But really, a ‘cabinet of curiosities’ can’t help but be a gloriously indulgent exercise, and you don’t come here to read a sober dissection of del Toro’s life and filmography.

No, you come here to luxuriate in what is probably the ultimate ‘behind the scenes’ look into Del Toro’s oeuvre, as presented in a gorgeous coffee table edition crammed with photographs and studded with mini-essays by Del Toro’s friends and collaborators (the book is framed by tributes from James Cameron and Tom Cruise, respectively).

The book introduces us to Del Toro’s eclectic imaginative landscape with a bit of a tour of Bleak House – his second home and studio, which gives the book its organising principle, as the house itself is something of a cabinet of curiosities writ large – more than just a working space, it is arguably also the geeky man cave to end all geeky man caves.

Bleak House

 

Stuffed with original art and sculptures (some of them taking an extravagant bent, like the statue of Boris Karloff getting the final touches of his Frankenstein make-up done), each room in the house is themed around a particular genre or artistic milieu – like the ‘Steampunk Room’, the ‘Manga Room’…

But above all, the ‘cabinet’ is really about del Toro’s colourful and frenzied notebooks, which the director has been keeping from the beginning of his career and which reveal the inner workings of his genre-melding chiaroscuro parables, from Cronos through the Hellboys and Pacific Rim.

Guillermo del Toro's notebooks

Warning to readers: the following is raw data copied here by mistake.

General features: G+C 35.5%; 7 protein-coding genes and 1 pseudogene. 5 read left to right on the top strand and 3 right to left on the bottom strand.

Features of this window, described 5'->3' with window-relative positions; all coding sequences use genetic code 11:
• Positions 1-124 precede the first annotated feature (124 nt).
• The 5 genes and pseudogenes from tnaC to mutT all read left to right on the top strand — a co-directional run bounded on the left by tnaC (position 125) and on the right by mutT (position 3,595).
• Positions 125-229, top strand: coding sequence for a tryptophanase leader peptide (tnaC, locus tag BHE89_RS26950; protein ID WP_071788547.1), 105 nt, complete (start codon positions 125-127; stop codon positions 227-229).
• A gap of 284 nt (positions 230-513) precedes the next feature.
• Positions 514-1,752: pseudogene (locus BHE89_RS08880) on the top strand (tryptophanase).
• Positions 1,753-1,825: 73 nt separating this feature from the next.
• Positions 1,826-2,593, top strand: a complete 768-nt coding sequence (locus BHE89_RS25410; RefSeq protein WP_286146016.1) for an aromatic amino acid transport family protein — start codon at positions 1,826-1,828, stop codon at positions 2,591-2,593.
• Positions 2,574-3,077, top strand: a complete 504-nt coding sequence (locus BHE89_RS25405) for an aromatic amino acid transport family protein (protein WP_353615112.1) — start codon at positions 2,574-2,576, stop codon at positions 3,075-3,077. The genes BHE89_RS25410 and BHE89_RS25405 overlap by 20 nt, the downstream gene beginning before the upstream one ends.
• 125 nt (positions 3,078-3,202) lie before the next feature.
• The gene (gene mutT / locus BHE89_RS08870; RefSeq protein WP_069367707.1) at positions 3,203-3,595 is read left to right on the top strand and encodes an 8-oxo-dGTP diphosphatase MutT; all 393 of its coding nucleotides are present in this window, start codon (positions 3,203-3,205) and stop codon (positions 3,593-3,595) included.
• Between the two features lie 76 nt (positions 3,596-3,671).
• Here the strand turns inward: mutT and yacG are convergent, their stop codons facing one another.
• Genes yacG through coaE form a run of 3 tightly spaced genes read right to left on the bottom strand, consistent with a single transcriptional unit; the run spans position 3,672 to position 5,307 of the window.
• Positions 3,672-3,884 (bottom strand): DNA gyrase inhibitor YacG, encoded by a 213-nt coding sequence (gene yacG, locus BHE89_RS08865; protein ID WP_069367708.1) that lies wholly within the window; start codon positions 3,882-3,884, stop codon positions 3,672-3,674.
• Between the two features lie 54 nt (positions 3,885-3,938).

The pages of the notebooks reproduced in the book often have a drawing at the centre – usually a portrait shot of a character in one of del Toro’s films, or a close-up of some grotesque prop or monster – which would be surrounded by (multi-lingua) marginalia. These notes will probably be the most pleasant discovery for a del Toro fan as they leaf through the book, revealing, as they do, the inner workings of the writer-director’s mind, often as he’s tackling and trying to figure out several projects at the same time: practical concerns (about props, costumes and loose story threads) jostle alongside philosophical musings and personal anecdotes.

Reaper statue from Blade II

As an extra, readers also get a glimpse into projects of del Toro’s that never came to fruition – an easy pitfall for a filmmaker with a tendency to multitask various media and juggle a number of projects at any given time.

The most prominent – or at least, the most recent and infamous – of these is of course del Toro’s – ultimately thwarted – adaptation of HP Lovecraft’s At the Mountains of Madness.

That project might just see the light of day, however, as del Toro recently announced that he’s cool with going for a PG-13 rated version of his film, under the wing of his recent collaborators Legendary Pictures (insisting on an R-rating proved to be the deal-breaker with the film’s previous studio-home-to-be, Universal).

But even before this announcement – which arrived some months after The Cabinet of Curiosities hit the shelves – hope already burned for a renewal of the project. “While this project we were so passionate about didn’t work out the first time round, I know that it’s going to happen one day,” Tom Cruise, who was set to star in At the Mountains of Madness (alongside Del Toro regular Ron Pearlman) writes in the Afterword to the ‘Cabinet’.

“Why? Because Guillermo will never stop creating, no matter what. He will keep at it against all odds. And when it finally happens, it will be infused with all the things that make a Guillermo del Toro movie so distinct and unforgettable: images, emotions, vistas, and characters that no one else creates.”

Schwabing

The Death of the Gravedigger by Carlos Schwabe

The Death of the Gravedigger by Carlos Schwabe

“In this day and age, we confuse hip smartness that does not fully endorse any idea with intelligence, and consider callousness the product of an experienced point of view of the world. Naturally, this attitude leads us to value artists who seem to know it all. But Schwabe and the rest of the symbolists were the exact opposite: They celebrated not knowing, the twilight of our knowledge. To them, the supernatural was absolutely real, and mystery was the supreme goal of art.” – Guillermo del Toro